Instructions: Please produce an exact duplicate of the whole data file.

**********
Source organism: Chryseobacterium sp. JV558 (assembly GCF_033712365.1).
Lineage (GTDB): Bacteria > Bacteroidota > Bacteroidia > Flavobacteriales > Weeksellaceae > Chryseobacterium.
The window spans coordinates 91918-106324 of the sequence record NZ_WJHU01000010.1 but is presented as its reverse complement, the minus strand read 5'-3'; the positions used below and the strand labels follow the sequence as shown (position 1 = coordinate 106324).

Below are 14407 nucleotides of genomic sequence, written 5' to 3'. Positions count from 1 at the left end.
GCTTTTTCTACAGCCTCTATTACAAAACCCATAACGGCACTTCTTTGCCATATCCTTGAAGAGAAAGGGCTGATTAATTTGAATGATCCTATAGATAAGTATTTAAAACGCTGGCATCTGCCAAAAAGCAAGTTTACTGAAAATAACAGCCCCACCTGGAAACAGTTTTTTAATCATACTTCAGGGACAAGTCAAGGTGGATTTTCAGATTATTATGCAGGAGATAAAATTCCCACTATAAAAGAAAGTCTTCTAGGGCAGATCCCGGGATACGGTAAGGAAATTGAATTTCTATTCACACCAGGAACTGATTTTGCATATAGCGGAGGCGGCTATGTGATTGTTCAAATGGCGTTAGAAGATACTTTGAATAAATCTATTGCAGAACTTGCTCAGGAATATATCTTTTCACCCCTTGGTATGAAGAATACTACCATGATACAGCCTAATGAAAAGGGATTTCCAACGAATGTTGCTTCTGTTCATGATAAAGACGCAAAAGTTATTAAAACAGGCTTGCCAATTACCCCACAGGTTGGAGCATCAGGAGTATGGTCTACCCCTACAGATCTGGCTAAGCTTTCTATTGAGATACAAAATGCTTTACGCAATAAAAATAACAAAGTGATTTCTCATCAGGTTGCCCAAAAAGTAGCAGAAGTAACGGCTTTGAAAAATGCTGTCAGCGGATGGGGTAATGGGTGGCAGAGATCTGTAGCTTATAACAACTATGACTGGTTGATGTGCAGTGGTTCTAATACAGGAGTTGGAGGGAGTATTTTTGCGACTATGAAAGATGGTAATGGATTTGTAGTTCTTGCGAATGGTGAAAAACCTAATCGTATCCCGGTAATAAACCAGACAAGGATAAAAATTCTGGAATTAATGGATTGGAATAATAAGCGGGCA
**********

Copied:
Source organism: Chryseobacterium sp. JV558 (assembly GCF_033712365.1).
Lineage (GTDB): Bacteria > Bacteroidota > Bacteroidia > Flavobacteriales > Weeksellaceae > Chryseobacterium.
The window spans coordinates 91918-106324 of the sequence record NZ_WJHU01000010.1 but is presented as its reverse complement, the minus strand read 5'-3'; the positions used below and the strand labels follow the sequence as shown (position 1 = coordinate 106324).

Below are 14407 nucleotides of genomic sequence, written 5' to 3'. Positions count from 1 at the left end.
GCTTTTTCTACAGCCTCTATTACAAAACCCATAACGGCACTTCTTTGCCATATCCTTGAAGAGAAAGGGCTGATTAATTTGAATGATCCTATAGATAAGTATTTAAAACGCTGGCATCTGCCAAAAAGCAAGTTTACTGAAAATAACAGCCCCACCTGGAAACAGTTTTTTAATCATACTTCAGGGACAAGTCAAGGTGGATTTTCAGATTATTATGCAGGAGATAAAATTCCCACTATAAAAGAAAGTCTTCTAGGGCAGATCCCGGGATACGGTAAGGAAATTGAATTTCTATTCACACCAGGAACTGATTTTGCATATAGCGGAGGCGGCTATGTGATTGTTCAAATGGCGTTAGAAGATACTTTGAATAAATCTATTGCAGAACTTGCTCAGGAATATATCTTTTCACCCCTTGGTATGAAGAATACTACCATGATACAGCCTAATGAAAAGGGATTTCCAACGAATGTTGCTTCTGTTCATGATAAAGACGCAAAAGTTATTAAAACAGGCTTGCCAATTACCCCACAGGTTGGAGCATCAGGAGTATGGTCTACCCCTACAGATCTGGCTAAGCTTTCTATTGAGATACAAAATGCTTTACGCAATAAAAATAACAAAGTGATTTCTCATCAGGTTGCCCAAAAAGTAGCAGAAGTAACGGCTTTGAAAAATGCTGTCAGCGGATGGGGTAATGGGTGGCAGAGATCTGTAGCTTATAACAACTATGACTGGTTGATGTGCAGTGGTTCTAATACAGGAGTTGGAGGGAGTATTTTTGCGACTATGAAAGATGGTAATGGATTTGTAGTTCTTGCGAATGGTGAAAAACCTAATCGTATCCCGGTAATAAACCAGACAAGGATAAAAATTCTGGAATTAATGGATTGGAATAATAAGCGGGCA